Wednesday 8 May 2019

Elon Musk reveals the terrifying and impressive length of his working week.

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There are 168 hours in a week and most people would rather work as few of them as possible. Elon Musk, of course, has a different idea about the work/life imbalance. The billionaire has once again revealed the extraordinary length of his working week. In a chat with one of his fans on Twitter, Musk was asked if he really worked more than 90 hours over a seven day week – that’s almost 13 hours a day, every day. He replied: ‘In recent years, hours were much higher. ‘Don’t recommend though — bad for health & happiness. But no choice or Tesla would die. Hope to reduce to 80 hours next year.’

Last year, Elon spoke out about the ‘excruciating effort’ that it takes to keep his electric car company on track.He told the Recode podcast that keeping Tesla alive requires ‘hundred-hour weeks by everyone’ and confirmed he would sometimes work around 120 hours a week. That adds up to 17 hours a day, every day – leaving just 7 hours a day to eat and sleep. ‘There were times when, some weeks … I don’t know. I haven’t counted exactly, but I would just sort of sleep for a few hours, work, sleep for a few hours, work, seven days a week,’ Musk told podcast host Kara Swisher. ‘It is incredibly difficult to survive as a car company. Incredibly difficult. People have no idea how much pain people at Tesla went through, including myself. It was excruciating.’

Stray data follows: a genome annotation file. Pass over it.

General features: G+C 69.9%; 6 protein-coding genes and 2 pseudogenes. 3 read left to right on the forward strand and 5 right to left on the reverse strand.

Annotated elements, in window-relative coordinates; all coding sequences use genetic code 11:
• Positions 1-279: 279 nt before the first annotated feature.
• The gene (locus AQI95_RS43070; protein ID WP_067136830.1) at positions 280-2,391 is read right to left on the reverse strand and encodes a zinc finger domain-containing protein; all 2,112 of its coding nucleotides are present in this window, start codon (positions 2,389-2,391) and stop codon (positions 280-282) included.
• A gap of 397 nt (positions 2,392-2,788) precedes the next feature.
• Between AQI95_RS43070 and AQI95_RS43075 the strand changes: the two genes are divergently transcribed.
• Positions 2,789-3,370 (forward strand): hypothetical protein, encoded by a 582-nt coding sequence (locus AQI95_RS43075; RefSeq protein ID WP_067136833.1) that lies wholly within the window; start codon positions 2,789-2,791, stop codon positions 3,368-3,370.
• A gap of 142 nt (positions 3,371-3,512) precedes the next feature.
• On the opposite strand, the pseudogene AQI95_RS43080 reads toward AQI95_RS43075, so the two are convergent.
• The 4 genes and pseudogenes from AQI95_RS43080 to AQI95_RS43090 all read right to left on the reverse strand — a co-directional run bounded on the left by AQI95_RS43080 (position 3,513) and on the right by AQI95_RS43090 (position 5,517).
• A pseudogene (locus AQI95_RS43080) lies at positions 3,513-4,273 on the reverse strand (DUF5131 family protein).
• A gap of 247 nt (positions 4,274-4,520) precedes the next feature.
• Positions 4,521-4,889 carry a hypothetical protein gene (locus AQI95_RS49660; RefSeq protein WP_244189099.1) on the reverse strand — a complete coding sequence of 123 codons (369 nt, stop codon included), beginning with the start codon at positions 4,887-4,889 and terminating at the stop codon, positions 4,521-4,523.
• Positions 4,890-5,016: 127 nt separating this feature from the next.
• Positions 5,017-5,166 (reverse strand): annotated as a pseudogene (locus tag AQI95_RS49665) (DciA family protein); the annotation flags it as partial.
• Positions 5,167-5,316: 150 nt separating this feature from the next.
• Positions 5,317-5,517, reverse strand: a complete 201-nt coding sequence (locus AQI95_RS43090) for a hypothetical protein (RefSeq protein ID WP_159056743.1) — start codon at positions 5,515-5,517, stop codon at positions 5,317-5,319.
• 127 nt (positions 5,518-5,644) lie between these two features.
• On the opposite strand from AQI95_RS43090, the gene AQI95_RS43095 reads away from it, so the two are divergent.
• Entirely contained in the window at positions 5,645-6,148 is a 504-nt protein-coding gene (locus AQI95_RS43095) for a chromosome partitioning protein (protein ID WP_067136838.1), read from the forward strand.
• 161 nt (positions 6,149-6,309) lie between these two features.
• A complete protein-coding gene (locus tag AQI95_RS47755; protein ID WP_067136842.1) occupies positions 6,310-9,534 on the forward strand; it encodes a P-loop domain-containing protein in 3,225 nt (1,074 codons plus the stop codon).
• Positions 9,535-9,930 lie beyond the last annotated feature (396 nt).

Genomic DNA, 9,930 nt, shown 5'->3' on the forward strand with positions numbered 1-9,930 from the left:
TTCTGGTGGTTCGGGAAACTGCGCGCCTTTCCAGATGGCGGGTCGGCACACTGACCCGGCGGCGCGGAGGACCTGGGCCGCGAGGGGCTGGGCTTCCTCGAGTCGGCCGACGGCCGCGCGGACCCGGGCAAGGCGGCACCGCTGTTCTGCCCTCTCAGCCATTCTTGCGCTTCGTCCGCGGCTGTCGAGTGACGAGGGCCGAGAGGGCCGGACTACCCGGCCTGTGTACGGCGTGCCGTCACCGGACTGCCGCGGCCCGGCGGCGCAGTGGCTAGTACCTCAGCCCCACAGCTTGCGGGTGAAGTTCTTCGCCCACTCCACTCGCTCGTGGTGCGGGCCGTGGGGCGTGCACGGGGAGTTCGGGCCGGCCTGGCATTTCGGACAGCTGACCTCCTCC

According to Musk, the reason for the hectic amount of work was to do with ramping up production of the Model 3 in the face of increasing competition from the larger, traditional car companies. Beyond that, Musk says that Tesla’s mission is more important than just turning out an electric car. ‘Tesla cannot die. Tesla is incredibly important for the future of sustainable transport and energy generation,’ he said.
‘The fundamental purpose, the fundamental good that Tesla provides is accelerating the advent of sustainable transport and energy production.’ ‘This supersedes political parties, race, creed, religion, it doesn’t matter. If we do not solve the environment, we’re all damned.’ He also took a pop at other car companies and suggested that Tesla’s success is the ‘biggest forcing function’ in making them produce electric cars. Unusually for a suit-wearing, boardroom-based executive, Musk is an accomplished engineer and is constantly cited by his colleagues as being on the factory floor at both Tesla and SpaceX. Whether it’s electric cars or rocket science, Musk has an amazing grasp of complex technological issues. In fact, he revealed he often slept at the Tesla factory during his push to get the production line up to match his promise of delivering 5,000 Model 3 cars a week.

And while he says he’s open to someone else taking over from him, Musk also reckons that there’s no one who could do any better. Even in Silicon Valley – finding someone else willing to match Musk’s work ethic may prove tricky. Mind you, he is worth an estimated £15.7 billion. So you could argue he’s pretty well compensated for those extreme hours


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